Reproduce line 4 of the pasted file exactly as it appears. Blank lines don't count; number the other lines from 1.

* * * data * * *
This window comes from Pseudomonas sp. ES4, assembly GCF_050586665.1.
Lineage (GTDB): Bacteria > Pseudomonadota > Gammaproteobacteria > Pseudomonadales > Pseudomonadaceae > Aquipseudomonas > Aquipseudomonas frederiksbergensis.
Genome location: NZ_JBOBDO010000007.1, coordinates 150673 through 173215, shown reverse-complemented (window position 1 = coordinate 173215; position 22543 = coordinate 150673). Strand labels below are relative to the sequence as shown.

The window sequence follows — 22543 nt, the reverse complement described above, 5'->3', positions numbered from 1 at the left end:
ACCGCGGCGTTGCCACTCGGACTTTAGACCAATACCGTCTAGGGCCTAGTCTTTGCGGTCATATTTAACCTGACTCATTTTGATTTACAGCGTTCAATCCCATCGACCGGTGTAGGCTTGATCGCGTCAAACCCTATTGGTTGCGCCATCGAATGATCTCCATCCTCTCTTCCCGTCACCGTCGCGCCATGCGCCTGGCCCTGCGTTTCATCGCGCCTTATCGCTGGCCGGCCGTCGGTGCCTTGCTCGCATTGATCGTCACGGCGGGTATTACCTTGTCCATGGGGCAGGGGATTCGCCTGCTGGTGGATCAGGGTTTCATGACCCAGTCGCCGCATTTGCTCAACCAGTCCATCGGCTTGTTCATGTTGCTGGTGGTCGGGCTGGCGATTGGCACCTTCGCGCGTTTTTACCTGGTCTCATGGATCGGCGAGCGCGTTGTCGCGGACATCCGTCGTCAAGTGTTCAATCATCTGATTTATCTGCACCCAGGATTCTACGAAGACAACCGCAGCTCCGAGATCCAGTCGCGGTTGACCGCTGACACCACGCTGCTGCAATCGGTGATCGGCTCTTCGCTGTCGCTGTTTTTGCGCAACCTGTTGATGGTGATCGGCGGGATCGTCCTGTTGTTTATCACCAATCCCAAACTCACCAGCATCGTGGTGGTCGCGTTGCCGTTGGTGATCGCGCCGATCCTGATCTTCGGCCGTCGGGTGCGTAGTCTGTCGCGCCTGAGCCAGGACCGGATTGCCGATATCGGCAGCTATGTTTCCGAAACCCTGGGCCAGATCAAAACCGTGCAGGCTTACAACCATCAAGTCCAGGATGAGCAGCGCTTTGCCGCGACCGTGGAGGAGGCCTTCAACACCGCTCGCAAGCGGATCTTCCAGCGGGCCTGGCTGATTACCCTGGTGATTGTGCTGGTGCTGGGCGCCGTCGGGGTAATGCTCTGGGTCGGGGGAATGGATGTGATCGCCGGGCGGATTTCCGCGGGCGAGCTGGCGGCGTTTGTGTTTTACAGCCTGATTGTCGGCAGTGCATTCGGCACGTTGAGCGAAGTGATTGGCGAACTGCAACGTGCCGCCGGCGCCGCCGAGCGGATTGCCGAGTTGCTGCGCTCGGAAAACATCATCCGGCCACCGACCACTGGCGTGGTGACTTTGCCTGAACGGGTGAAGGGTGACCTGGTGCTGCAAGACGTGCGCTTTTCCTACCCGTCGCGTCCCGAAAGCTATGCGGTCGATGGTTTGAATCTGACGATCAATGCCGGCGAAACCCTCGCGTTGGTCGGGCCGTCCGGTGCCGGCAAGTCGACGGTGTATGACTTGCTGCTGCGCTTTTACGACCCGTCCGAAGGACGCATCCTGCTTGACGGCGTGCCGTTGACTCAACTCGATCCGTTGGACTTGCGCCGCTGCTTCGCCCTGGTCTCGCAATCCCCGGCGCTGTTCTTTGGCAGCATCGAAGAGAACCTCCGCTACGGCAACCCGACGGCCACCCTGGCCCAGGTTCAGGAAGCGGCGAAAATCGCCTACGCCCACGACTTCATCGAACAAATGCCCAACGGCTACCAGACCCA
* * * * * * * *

The window sequence follows — 22543 nt, the reverse complement described above, 5'->3', positions numbered from 1 at the left end: